How to Ruin Your Best Video Moments – Action Cam Shooting Mistakes to Avoid

It looks simple. Strap an action cam to your helmet, bike or body and off you go. Some of the best video watched on YouTube are from action cams. These amazing devices can get you into the action better than anything invented as yet. Everyone is using action cams from skaters and bikers to surfers and underwater divers; even jump-ropes! So what is it you need to know to get it right? Action cams are fun to use but can be tricky to setup. Here are a few tips to avoid getting into the action, and losing the battle, or "How to Ruin your Best Video Moments." OK, maybe not BEST moments, but moments you would like to record for viewing later and sharing with the rest of the world.

I recently had a bad week using my GoPro action cam. After planning what I thought would be the best video I have ever done when it came to my helmet-mounted action cam and a great downhill trail around my favorite outdoor playground, I realized that it doesn't take much to ruin a full day of planning.


Three words; Charge Your Batteries. Once I had climbed about a mile straight uphill and my calves were cramping so badly it hurt to stand, I turned on my GoPro action cam and proceeded on my historical downhill bike adventure. After about 30 feet of picking my line and getting ready to drop into a steep section of the trail, I heard the ominous sound – beep, beep, beep, beep, beeeeeep. Battery dead. Though I thought it had plenty of charge left for a good two hour ride, I was wrong.  I took off down the trail and had the time of my life, but I was depressed that I didn’t have proof to show to all of my friends (and you, readers of Videomaker Magazine,) about my epic ride.

On/Off Button

One word; Listen. After my battery incident, I went back the following day. I climbed the same trail, but this time my legs hurt more because of the hard hike the day before. I now had a fully charged battery and didn’t even turn the camera on yet. Once I reached the top, I figured I was going to set the trail record for speed because of my practice run the day before. So, I turned on the power by pressing and holding the front button and heard the familiar beeps of the camera turning on. I looked to make sure it was in the correct mode (movie) and then proceeded to put my helmet on. Once I was ready I looked for my line and took off! “Wow, this was going to be a great video!”, I said to myself. I even almost fell over my handlebars, but made the save at the last second. Wow! That was going to be great on video! At the bottom of the trail, I reached up to turn off the camera and pressed the top button. One beep. Really? I forgot to press the button to start the camera at the top. Day #2, lost.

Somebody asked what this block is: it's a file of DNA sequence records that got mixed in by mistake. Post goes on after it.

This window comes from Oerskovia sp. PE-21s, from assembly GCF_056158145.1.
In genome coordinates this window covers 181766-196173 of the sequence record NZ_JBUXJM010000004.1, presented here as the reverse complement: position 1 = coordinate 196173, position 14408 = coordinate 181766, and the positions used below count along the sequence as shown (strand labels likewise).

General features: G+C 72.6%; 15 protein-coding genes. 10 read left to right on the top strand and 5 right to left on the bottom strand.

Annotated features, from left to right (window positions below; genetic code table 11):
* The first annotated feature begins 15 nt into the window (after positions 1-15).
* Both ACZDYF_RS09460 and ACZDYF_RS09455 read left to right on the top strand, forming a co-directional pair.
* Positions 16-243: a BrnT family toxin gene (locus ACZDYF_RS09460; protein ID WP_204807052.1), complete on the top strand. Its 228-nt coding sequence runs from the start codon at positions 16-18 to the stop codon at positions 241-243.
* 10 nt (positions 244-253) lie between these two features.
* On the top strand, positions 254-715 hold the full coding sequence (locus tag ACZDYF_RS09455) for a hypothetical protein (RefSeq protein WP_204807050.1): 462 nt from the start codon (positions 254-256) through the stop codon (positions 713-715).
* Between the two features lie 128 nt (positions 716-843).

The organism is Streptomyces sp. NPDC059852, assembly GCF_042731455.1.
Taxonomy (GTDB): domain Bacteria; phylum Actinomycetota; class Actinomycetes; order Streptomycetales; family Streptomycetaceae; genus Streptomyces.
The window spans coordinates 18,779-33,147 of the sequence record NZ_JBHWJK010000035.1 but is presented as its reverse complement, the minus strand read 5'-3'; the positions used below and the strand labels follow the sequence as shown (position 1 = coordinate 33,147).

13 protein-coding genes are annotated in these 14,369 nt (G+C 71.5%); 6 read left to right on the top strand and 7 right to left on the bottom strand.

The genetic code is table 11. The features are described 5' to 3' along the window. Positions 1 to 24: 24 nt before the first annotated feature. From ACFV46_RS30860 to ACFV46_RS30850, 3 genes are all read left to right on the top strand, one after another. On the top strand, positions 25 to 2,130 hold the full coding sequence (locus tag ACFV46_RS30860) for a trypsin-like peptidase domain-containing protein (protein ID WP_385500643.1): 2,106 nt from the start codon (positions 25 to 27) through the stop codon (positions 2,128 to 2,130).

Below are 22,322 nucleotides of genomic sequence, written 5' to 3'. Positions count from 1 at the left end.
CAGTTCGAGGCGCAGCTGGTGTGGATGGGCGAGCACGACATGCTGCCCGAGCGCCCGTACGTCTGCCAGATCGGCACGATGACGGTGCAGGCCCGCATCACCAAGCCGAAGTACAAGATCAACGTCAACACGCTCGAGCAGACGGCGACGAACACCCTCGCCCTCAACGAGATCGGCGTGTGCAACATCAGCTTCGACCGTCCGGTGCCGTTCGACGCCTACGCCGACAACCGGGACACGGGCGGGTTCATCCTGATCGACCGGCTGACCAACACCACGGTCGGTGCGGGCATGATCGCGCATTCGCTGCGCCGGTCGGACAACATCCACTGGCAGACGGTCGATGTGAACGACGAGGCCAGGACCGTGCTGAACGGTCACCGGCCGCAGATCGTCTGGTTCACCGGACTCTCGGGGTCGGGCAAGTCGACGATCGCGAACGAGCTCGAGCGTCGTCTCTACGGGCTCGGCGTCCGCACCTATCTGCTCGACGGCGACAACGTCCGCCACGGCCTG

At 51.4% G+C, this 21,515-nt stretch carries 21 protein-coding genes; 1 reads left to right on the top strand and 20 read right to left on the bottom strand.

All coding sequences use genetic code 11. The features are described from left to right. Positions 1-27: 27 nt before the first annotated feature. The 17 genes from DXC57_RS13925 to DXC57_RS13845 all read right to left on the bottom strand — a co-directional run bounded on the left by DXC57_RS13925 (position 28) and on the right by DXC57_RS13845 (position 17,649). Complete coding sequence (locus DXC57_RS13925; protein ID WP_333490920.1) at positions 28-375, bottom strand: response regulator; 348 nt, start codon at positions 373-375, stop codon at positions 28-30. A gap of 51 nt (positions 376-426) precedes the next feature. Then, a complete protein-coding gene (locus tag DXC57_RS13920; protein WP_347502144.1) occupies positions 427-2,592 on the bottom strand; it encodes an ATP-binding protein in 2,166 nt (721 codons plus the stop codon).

Camera Case/Lens

So after my two days of failing to record the world’s best downhill run, I was determined to get it on the third attempt. (Third time is a charm, right?) So I made sure I had a full battery and an extra battery (fully charged as well) along with powering on the GoPro and pressing the start button. As I made my way down the trail for a third day in a row, I was not as excited because I just knew something was going to happen. Because of this, I didn't do as well and really didn't have the spectacular world record downhill run I was expecting to have on video. However, at the end I pushed the button and heard the multiple beeps that the camera was shutting down. Good, I got it. After getting home I uploaded the video to my desktop and viewed the wonderful shots I had just completed. While playing the clip, it looked like part of the video was blurred for some reason, I looked at the camera and there was a large piece of dirt over the lens. I also heard a horrible clicking noise, I thought it might have been my bike, but after listening a little more, I found out it was the GoPro camera rattling inside of the casing.

Making Things Work

Last word: Planning. It wasn't my best video week, but the biggest lesson I learned during my three day video shoot was to prepare. Go through everything. Make sure all of the equipment is clean and in good condition. Make sure all parts and attachments are available and in good condition. Develop a habit of going through each step in your head and checking to make sure you have everything you need. Once at the location, check again. Make sure the power is on, start and stop the video a couple of times to make sure it is working, and look to make sure nothing is obstructing the lens or microphone. With a little preparedness and some luck, you should have an uneventful recording session and maybe, just maybe, you can get that world record downhill run on video for us all to see. Maybe next time, I'll have a video to share!

Brian Teal is a tech guru, an amateur videographer and participates in various extreme sports

Extreme Cycling photo from Shutterstock


Jennifer O'Rourke
Jennifer O'Rourke
Jennifer O’Rourke is an Emmy award-winning videographer & editor.

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